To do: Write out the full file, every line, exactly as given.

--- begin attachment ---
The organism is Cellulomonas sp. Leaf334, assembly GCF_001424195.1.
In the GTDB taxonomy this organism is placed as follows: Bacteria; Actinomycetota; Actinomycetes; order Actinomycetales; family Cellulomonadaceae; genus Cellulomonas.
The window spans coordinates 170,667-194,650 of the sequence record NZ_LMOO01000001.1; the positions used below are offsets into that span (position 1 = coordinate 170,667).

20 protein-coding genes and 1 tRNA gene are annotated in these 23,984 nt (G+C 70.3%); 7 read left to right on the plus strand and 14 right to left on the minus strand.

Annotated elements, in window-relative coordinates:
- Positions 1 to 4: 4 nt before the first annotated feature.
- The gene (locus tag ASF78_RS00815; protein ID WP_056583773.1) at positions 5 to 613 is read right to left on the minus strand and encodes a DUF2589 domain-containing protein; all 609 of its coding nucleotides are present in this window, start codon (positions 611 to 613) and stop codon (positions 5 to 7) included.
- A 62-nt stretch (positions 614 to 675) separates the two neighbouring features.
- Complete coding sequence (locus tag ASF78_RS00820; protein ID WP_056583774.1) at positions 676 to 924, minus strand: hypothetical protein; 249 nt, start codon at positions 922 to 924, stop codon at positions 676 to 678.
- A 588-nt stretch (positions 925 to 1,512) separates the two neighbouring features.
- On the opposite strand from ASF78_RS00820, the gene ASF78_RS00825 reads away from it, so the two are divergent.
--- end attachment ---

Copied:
The organism is Cellulomonas sp. Leaf334, assembly GCF_001424195.1.
In the GTDB taxonomy this organism is placed as follows: Bacteria; Actinomycetota; Actinomycetes; order Actinomycetales; family Cellulomonadaceae; genus Cellulomonas.
The window spans coordinates 170,667-194,650 of the sequence record NZ_LMOO01000001.1; the positions used below are offsets into that span (position 1 = coordinate 170,667).

20 protein-coding genes and 1 tRNA gene are annotated in these 23,984 nt (G+C 70.3%); 7 read left to right on the plus strand and 14 right to left on the minus strand.

Annotated elements, in window-relative coordinates:
- Positions 1 to 4: 4 nt before the first annotated feature.
- The gene (locus tag ASF78_RS00815; protein ID WP_056583773.1) at positions 5 to 613 is read right to left on the minus strand and encodes a DUF2589 domain-containing protein; all 609 of its coding nucleotides are present in this window, start codon (positions 611 to 613) and stop codon (positions 5 to 7) included.
- A 62-nt stretch (positions 614 to 675) separates the two neighbouring features.
- Complete coding sequence (locus tag ASF78_RS00820; protein ID WP_056583774.1) at positions 676 to 924, minus strand: hypothetical protein; 249 nt, start codon at positions 922 to 924, stop codon at positions 676 to 678.
- A 588-nt stretch (positions 925 to 1,512) separates the two neighbouring features.
- On the opposite strand from ASF78_RS00820, the gene ASF78_RS00825 reads away from it, so the two are divergent.